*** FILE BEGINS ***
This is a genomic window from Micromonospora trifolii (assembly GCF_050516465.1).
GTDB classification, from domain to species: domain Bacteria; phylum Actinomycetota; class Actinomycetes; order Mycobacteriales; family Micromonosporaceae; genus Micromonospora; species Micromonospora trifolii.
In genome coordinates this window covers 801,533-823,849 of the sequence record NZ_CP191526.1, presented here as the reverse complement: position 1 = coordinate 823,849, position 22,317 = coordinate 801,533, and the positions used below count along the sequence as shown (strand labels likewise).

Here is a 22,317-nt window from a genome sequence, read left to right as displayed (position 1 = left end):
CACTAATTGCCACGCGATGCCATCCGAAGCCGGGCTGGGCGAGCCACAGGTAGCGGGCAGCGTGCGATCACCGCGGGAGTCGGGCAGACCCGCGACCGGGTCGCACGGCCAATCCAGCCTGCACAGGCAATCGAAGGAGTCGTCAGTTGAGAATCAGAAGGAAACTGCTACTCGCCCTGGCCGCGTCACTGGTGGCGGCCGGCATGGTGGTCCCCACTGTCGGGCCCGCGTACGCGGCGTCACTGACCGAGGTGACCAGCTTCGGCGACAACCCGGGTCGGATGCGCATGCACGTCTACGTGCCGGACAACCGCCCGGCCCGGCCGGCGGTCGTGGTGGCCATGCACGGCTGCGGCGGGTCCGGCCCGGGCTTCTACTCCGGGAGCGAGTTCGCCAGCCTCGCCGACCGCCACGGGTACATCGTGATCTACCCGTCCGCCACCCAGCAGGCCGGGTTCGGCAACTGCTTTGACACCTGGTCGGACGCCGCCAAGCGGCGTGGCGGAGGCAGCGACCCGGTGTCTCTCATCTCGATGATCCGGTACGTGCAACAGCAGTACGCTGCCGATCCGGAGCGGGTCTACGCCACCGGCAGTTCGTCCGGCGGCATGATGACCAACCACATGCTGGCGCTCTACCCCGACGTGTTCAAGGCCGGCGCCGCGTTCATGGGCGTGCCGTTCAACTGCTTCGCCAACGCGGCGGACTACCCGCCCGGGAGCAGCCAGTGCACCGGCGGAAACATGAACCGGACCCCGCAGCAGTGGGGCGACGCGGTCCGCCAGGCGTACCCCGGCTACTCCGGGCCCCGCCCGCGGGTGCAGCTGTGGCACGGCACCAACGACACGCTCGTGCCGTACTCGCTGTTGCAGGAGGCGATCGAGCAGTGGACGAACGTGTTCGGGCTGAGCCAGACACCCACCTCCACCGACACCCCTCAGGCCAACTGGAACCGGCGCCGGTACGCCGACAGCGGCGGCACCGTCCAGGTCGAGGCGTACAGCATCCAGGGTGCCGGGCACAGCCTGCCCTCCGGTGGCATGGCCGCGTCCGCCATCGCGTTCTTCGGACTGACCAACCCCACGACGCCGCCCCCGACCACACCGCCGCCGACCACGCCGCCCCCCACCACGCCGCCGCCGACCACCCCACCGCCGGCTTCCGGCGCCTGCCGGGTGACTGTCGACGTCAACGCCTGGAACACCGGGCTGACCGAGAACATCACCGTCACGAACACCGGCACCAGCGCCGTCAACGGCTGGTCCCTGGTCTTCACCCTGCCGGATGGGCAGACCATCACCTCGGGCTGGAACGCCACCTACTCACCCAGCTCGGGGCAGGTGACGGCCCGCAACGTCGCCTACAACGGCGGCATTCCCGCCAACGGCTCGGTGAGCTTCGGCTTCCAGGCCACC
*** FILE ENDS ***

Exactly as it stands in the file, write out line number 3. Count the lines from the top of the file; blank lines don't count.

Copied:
In genome coordinates this window covers 801,533-823,849 of the sequence record NZ_CP191526.1, presented here as the reverse complement: position 1 = coordinate 823,849, position 22,317 = coordinate 801,533, and the positions used below count along the sequence as shown (strand labels likewise).